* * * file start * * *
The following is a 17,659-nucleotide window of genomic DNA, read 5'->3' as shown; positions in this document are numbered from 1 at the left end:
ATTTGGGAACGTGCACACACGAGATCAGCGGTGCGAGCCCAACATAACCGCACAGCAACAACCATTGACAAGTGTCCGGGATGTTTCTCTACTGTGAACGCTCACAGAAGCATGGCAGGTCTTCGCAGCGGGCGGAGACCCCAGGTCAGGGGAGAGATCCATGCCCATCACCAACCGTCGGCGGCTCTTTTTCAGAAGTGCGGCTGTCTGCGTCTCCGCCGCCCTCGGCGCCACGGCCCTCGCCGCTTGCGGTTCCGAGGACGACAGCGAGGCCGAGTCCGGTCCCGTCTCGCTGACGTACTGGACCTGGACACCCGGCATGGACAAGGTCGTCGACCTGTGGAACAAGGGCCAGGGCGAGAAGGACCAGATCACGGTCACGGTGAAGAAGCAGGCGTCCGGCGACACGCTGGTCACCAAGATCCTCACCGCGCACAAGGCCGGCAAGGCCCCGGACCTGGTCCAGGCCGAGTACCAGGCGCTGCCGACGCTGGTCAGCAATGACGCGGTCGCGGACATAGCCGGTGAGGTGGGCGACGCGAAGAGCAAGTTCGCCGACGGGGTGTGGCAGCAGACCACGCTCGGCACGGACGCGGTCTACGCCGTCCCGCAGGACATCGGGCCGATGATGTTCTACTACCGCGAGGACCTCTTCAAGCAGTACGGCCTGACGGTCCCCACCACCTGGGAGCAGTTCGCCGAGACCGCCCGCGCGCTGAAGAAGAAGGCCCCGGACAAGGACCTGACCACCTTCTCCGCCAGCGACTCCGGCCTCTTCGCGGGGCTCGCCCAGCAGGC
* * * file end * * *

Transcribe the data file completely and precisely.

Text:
The following is a 17,659-nucleotide window of genomic DNA, read 5'->3' as shown; positions in this document are numbered from 1 at the left end:
ATTTGGGAACGTGCACACACGAGATCAGCGGTGCGAGCCCAACATAACCGCACAGCAACAACCATTGACAAGTGTCCGGGATGTTTCTCTACTGTGAACGCTCACAGAAGCATGGCAGGTCTTCGCAGCGGGCGGAGACCCCAGGTCAGGGGAGAGATCCATGCCCATCACCAACCGTCGGCGGCTCTTTTTCAGAAGTGCGGCTGTCTGCGTCTCCGCCGCCCTCGGCGCCACGGCCCTCGCCGCTTGCGGTTCCGAGGACGACAGCGAGGCCGAGTCCGGTCCCGTCTCGCTGACGTACTGGACCTGGACACCCGGCATGGACAAGGTCGTCGACCTGTGGAACAAGGGCCAGGGCGAGAAGGACCAGATCACGGTCACGGTGAAGAAGCAGGCGTCCGGCGACACGCTGGTCACCAAGATCCTCACCGCGCACAAGGCCGGCAAGGCCCCGGACCTGGTCCAGGCCGAGTACCAGGCGCTGCCGACGCTGGTCAGCAATGACGCGGTCGCGGACATAGCCGGTGAGGTGGGCGACGCGAAGAGCAAGTTCGCCGACGGGGTGTGGCAGCAGACCACGCTCGGCACGGACGCGGTCTACGCCGTCCCGCAGGACATCGGGCCGATGATGTTCTACTACCGCGAGGACCTCTTCAAGCAGTACGGCCTGACGGTCCCCACCACCTGGGAGCAGTTCGCCGAGACCGCCCGCGCGCTGAAGAAGAAGGCCCCGGACAAGGACCTGACCACCTTCTCCGCCAGCGACTCCGGCCTCTTCGCGGGGCTCGCCCAGCAGGC